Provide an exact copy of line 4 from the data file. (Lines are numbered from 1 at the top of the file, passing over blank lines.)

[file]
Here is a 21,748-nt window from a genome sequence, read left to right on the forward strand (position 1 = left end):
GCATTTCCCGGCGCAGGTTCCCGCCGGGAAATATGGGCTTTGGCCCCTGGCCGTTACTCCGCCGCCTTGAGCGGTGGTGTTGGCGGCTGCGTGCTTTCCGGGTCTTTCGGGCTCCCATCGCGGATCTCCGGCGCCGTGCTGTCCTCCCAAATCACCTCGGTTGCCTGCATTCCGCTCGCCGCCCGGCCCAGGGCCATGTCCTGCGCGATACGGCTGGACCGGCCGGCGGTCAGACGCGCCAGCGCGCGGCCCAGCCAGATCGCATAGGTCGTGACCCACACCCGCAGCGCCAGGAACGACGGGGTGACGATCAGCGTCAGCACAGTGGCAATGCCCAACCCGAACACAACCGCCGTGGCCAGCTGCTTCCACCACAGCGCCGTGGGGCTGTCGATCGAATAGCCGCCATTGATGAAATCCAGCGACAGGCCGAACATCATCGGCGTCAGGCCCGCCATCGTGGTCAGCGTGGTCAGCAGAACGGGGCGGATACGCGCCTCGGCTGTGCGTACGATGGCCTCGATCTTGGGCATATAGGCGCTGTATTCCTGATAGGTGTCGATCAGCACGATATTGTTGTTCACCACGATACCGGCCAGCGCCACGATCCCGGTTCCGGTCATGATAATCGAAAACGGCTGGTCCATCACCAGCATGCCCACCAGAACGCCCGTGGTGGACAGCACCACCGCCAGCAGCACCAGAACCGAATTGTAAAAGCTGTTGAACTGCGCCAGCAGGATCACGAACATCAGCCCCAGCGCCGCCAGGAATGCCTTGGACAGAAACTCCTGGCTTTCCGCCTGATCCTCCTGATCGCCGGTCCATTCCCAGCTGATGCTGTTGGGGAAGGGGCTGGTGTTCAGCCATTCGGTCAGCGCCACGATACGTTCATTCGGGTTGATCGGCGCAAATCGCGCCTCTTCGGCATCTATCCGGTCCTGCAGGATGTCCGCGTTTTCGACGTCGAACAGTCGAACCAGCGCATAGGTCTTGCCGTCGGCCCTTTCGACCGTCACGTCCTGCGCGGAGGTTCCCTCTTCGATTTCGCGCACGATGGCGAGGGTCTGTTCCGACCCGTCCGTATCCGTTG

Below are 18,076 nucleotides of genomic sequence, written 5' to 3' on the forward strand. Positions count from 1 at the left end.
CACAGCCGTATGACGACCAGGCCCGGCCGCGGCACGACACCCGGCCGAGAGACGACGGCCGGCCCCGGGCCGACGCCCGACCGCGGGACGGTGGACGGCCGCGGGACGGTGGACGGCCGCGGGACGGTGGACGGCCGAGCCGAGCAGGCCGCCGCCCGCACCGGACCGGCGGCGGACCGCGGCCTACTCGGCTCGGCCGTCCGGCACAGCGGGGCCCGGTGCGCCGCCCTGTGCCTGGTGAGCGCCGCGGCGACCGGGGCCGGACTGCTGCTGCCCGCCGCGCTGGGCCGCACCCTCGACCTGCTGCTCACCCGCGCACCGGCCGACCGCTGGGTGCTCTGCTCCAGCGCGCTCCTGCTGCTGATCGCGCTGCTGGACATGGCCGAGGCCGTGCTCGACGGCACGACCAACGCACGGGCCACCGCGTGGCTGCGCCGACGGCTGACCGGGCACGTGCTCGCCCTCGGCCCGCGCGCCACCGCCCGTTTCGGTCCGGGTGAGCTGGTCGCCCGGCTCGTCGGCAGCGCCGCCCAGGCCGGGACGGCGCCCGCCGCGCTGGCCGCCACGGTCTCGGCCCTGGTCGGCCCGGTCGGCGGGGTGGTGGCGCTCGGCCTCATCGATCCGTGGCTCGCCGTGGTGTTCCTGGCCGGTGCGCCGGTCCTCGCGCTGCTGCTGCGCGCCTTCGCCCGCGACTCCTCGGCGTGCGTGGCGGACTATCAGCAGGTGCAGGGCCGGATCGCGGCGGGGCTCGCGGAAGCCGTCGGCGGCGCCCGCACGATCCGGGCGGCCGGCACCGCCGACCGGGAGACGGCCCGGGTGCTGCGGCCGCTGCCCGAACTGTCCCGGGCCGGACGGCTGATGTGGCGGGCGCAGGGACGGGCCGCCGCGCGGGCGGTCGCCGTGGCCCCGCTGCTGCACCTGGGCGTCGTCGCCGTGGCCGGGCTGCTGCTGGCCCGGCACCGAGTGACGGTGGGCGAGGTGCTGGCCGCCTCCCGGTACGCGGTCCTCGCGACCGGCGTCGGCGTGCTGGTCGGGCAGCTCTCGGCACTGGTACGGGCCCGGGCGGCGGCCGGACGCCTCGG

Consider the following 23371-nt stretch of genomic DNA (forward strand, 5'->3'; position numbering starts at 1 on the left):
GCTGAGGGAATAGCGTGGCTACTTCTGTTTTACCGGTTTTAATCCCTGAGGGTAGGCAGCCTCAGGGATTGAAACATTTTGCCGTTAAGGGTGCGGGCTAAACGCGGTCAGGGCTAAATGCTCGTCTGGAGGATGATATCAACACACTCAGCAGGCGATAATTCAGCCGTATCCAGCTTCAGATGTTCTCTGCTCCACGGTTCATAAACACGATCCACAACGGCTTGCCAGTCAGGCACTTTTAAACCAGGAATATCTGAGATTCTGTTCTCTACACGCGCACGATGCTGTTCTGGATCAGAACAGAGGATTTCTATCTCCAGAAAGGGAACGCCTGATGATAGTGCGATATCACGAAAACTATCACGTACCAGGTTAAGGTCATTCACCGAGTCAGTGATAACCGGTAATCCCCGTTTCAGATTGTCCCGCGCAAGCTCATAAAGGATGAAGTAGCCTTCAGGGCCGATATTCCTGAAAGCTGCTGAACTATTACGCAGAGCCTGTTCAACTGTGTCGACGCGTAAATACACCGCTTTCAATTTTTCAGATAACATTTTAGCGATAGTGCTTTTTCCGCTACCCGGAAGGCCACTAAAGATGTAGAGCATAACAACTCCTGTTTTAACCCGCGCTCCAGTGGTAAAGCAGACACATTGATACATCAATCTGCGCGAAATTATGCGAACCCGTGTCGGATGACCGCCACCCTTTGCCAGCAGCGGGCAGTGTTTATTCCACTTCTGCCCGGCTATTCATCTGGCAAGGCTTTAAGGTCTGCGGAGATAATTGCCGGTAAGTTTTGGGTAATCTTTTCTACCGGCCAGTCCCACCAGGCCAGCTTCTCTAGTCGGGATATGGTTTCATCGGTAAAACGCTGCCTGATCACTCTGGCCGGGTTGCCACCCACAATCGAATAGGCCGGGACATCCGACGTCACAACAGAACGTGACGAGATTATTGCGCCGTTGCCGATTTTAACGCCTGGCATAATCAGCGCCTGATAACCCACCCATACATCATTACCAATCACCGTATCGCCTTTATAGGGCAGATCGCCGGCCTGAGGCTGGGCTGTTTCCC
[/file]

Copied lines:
CACAGCCGTATGACGACCAGGCCCGGCCGCGGCACGACACCCGGCCGAGAGACGACGGCCGGCCCCGGGCCGACGCCCGACCGCGGGACGGTGGACGGCCGCGGGACGGTGGACGGCCGCGGGACGGTGGACGGCCGAGCCGAGCAGGCCGCCGCCCGCACCGGACCGGCGGCGGACCGCGGCCTACTCGGCTCGGCCGTCCGGCACAGCGGGGCCCGGTGCGCCGCCCTGTGCCTGGTGAGCGCCGCGGCGACCGGGGCCGGACTGCTGCTGCCCGCCGCGCTGGGCCGCACCCTCGACCTGCTGCTCACCCGCGCACCGGCCGACCGCTGGGTGCTCTGCTCCAGCGCGCTCCTGCTGCTGATCGCGCTGCTGGACATGGCCGAGGCCGTGCTCGACGGCACGACCAACGCACGGGCCACCGCGTGGCTGCGCCGACGGCTGACCGGGCACGTGCTCGCCCTCGGCCCGCGCGCCACCGCCCGTTTCGGTCCGGGTGAGCTGGTCGCCCGGCTCGTCGGCAGCGCCGCCCAGGCCGGGACGGCGCCCGCCGCGCTGGCCGCCACGGTCTCGGCCCTGGTCGGCCCGGTCGGCGGGGTGGTGGCGCTCGGCCTCATCGATCCGTGGCTCGCCGTGGTGTTCCTGGCCGGTGCGCCGGTCCTCGCGCTGCTGCTGCGCGCCTTCGCCCGCGACTCCTCGGCGTGCGTGGCGGACTATCAGCAGGTGCAGGGCCGGATCGCGGCGGGGCTCGCGGAAGCCGTCGGCGGCGCCCGCACGATCCGGGCGGCCGGCACCGCCGACCGGGAGACGGCCCGGGTGCTGCGGCCGCTGCCCGAACTGTCCCGGGCCGGACGGCTGATGTGGCGGGCGCAGGGACGGGCCGCCGCGCGGGCGGTCGCCGTGGCCCCGCTGCTGCACCTGGGCGTCGTCGCCGTGGCCGGGCTGCTGCTGGCCCGGCACCGAGTGACGGTGGGCGAGGTGCTGGCCGCCTCCCGGTACGCGGTCCTCGCGACCGGCGTCGGCGTGCTGGTCGGGCAGCTCTCGGCACTGGTACGGGCCCGGGCGGCGGCCGGACGCCTCGG